The Missus and I decided to take a really long weekend in upstate New York to celebrate our wedding anniversary. We arrived early evening and, by the time the sun went down, we were treated to the sound of the local chapter of spring peepers. If you are not familiar with the friendly peeper, it is a small chorus frog that you can find along most of the eastern United States and Canada. We were sitting in the backyard and these little buggers were chirping away in the tall grass close to the Delaware River.
I set my rig up about 200 feet from the river because I didn’t want to get too much of the river rolling by and wanted to focus more on the peepers. In retrospect, I might have set the rig up a bit closer to the water and maybe the little buggers would have sounded denser, as this has a “medium, distant” sound. I might give this another go tomorrow night, if the campsites across the river don’t fill up with noisy campers. In the meantime, enjoy the chirping.
Recording Geek Note: Rig consists of Schoeps CMC5’s setup for MS, with the MK4 as the mid. It was all tracked to a Sound Devices 744T at 24/96.
Tim Prebble of The Music of Sound and Hiss and a Roar has an interesting project in the works. He’s enlisted the help of hundreds of recordists to help him with egregious problem: generic sounding doors:
If there is one sound that pulls me out of a movie or TV show (apart from the Wilhelm) it’s the use of crappy sounding library doors. Now I don’t imagine this is a common complaint amongst theatre goers but it does bug me and I’ve often wondered why the problem exists. Lets face it, if you have your recorder running, you could record a dozen door sounds between the time you get out of bed until you return there… So why use generic door sounds? — Tim Prebble
I’m just getting started on my contribution to the project, but I thought it would be fun to post a couple early takes. The following recording is from a closet door in my childhood home.
The first take is a door close recorded at a close perspective which is on the gentle side of the things, and the second take is more of a slam.
Tim also has another project called Dub 45:
Dub45 is a net-label where releases take the form of virtual 45rpm singles, but with both sides containing dub versions of a non-existent A side. While the selection of tracks pays hommage to the spirit of studio-created dub reggae, Dub45 is a contemporary take on a form of music profoundly centred on bass, drums & space…
I bring you the dubby door.
Recording Geek Note: Rig consists of Schoeps CMC5 setup for MS, with the MK4 as the mid. It was all tracked to a Sound Devices 744T at 24/96. And R. Kelley was not trapped in the closet.
Last weekend, the Missus and I were out in Jersey visiting family and, boy, was it windy! Throughout the weekend, gusts of 35 mph wind were knocking trees and power lines down. When I heard the sound they made passing through the trees, I was really glad I had brought a kit out to Jersey with me. For ease of travel, I went with my more compact set up, which consists of DPA 4060s, a Sound Devices MP-2 Mixer and a Sony PCM-M10.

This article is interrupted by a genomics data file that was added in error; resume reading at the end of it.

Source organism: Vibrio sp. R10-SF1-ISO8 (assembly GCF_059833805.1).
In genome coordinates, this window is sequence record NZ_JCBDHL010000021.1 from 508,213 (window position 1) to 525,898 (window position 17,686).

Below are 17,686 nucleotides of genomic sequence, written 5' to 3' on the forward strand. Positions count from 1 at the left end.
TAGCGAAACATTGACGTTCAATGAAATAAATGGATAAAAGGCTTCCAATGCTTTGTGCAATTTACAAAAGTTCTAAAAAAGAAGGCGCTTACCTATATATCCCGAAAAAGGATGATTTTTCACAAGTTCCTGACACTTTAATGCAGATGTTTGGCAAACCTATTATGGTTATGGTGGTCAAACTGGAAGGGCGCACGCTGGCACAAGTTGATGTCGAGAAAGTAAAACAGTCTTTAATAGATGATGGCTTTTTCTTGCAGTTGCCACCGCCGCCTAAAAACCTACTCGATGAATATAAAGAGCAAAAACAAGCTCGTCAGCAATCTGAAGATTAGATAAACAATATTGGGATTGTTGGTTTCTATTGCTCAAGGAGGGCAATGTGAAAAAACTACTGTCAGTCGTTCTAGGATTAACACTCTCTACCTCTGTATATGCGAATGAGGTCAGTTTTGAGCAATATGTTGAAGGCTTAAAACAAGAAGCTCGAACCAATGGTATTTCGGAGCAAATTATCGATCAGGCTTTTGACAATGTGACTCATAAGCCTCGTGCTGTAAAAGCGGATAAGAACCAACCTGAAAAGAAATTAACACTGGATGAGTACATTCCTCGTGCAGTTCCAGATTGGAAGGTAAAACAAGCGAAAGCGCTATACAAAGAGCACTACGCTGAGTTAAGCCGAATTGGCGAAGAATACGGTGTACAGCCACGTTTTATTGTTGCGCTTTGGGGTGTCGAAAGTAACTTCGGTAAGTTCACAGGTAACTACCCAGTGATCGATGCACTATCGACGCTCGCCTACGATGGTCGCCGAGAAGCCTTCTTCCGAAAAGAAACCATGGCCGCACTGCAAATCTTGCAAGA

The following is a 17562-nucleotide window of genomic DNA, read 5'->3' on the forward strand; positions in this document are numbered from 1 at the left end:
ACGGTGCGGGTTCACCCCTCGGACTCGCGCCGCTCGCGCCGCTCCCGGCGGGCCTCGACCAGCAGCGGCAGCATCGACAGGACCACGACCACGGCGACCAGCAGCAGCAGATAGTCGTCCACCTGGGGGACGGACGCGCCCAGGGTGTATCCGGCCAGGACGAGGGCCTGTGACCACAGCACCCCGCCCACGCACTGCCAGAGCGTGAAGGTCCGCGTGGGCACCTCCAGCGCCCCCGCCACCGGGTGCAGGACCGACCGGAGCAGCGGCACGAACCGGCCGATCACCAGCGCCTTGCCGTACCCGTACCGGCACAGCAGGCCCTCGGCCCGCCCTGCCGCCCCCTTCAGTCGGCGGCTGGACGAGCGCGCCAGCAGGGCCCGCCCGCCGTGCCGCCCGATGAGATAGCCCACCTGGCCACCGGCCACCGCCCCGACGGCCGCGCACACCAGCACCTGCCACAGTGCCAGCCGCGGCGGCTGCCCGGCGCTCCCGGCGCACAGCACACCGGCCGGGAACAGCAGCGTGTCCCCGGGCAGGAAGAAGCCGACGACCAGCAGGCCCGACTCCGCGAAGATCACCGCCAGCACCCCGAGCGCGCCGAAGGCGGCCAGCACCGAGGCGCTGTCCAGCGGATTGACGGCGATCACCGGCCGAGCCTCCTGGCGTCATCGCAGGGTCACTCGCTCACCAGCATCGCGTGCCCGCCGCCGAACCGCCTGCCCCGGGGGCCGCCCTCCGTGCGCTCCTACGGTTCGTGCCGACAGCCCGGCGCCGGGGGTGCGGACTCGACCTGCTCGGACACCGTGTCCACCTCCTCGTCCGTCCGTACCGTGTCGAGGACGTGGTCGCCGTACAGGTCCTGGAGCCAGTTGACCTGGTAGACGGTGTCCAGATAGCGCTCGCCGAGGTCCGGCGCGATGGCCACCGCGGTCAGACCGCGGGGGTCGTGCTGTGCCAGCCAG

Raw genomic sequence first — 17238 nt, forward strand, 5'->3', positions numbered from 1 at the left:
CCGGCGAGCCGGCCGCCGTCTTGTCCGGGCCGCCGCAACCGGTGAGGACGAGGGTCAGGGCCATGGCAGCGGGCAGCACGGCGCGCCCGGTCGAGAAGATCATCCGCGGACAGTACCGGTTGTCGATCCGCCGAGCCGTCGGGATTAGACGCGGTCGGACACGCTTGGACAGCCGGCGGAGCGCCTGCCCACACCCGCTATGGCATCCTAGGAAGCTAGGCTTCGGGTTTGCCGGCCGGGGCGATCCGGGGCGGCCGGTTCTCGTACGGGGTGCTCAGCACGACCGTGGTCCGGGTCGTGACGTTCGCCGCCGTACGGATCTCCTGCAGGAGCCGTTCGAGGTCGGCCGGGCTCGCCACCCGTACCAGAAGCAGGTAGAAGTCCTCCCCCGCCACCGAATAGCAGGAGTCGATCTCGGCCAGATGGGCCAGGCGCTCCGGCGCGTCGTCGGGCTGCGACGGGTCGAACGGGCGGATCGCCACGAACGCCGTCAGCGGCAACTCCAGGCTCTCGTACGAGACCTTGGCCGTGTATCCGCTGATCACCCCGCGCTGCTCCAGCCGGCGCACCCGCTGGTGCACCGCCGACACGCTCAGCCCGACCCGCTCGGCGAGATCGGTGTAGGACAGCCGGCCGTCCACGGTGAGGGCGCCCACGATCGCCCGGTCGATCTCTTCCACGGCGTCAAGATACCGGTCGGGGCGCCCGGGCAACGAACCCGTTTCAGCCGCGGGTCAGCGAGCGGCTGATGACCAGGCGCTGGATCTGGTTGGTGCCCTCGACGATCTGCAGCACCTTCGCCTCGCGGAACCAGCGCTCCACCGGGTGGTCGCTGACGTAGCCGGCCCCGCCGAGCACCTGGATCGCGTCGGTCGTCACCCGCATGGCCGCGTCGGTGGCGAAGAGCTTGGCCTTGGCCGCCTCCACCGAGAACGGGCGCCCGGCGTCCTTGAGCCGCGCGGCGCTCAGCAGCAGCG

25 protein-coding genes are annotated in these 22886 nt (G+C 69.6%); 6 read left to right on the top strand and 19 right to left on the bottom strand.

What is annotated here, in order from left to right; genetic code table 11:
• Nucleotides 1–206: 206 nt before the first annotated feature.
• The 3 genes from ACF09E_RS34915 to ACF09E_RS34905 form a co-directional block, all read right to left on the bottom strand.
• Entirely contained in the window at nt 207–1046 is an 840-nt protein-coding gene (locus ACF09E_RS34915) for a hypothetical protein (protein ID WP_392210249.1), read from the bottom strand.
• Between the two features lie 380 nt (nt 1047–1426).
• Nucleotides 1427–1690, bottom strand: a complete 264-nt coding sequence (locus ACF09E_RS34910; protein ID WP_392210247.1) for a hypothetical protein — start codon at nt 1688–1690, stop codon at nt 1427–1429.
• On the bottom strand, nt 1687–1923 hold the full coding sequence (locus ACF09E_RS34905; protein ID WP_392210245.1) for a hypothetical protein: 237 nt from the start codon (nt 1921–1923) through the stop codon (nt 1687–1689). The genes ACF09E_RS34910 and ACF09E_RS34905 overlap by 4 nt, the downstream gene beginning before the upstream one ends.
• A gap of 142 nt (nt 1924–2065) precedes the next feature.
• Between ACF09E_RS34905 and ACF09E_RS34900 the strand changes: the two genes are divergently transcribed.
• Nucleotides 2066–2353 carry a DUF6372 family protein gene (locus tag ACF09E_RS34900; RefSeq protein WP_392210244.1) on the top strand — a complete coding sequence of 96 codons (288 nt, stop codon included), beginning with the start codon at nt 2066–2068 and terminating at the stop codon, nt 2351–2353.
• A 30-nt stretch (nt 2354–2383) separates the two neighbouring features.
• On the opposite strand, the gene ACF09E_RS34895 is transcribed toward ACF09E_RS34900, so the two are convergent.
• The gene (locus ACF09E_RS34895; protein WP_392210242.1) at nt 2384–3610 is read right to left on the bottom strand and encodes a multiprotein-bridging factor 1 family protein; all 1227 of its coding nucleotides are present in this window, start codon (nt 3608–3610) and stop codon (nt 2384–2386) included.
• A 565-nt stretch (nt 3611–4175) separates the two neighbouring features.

I set up the DPAs on either side of a large oak tree in the neighbors’ yard; after just a few minutes, the tree seemed to be shakin’ it’s thang in the wind. The diameter of the trunk was substantially wider than a human head, so you really can’t call this a binaural recording, but it is not super spaced out either. In the absence of a cool name for this stereo technique, I’ll call it “spaced trunk pair.”
In December, I managed to capture some nice wind sounds on the west coast of Florida, but I think I am little more fond of this recording. This wind just seems to have a bit more grit . . . maybe that’s because it is from Jersey.
Recording Geek Note: Rig consists of a pair of DPA 4060s mounted stealthily on either side of a big tree. It was all tracked to a Sony PCM-M10, with Sound Devices MP-2 as a front end.
Today’s post is a cross-country collaboration of field recordists, myself (Mr. Fieldsepulchra) and Nathan Moody of Noisejockey.net. We’re simultaneously posting recordings from our respective museums of modern art. I visited the MoMA in New York City, and Nathan visited SFMOMA in San Francisco. You can read both posts to compare and contrast the recordings and our observations
I traveled to MoMA last Saturday to do some recordings and it was packed! I was hoping for people, but I got a little more than I bargained for. I soon realized that the crowds were not only due to the weekend visitors and tourists, but also due the Marina Abramovic’s retrospectic. Ambramovic is a Serbian performance artist who has been working since the early 1970s. There are a number of her works being performed, but the one that folks are lining up to see and participate in is a piece called “The Artist is Present” which is also the title of the exhibition. Abramovic, dressed in a floor-length red dress, sits in the atrium and performs her new work for seven hours, five days a week. She sits without moving in a chair at a table and visitors are invited to sit silently across from the artist for as long as they like.
Yes folks, this is art with a big “A.” When I was there someone was just completing a session across from the artist that ran about 45 minutes, and another individual lasted over an hour.
I decided to do most of my recording in that main atrium space because there was such a diverse crowd gathering. Back in 2004, MoMA opened its newly renovated space, which included a 6-story atrium. The atrium initially drew some ire because the wide open space dwarfed some of the art. That same space also dwarfs sounds and there is a constant din of garbled voices that keep folding into each other.
Continue reading “Project MoMA: East Coast”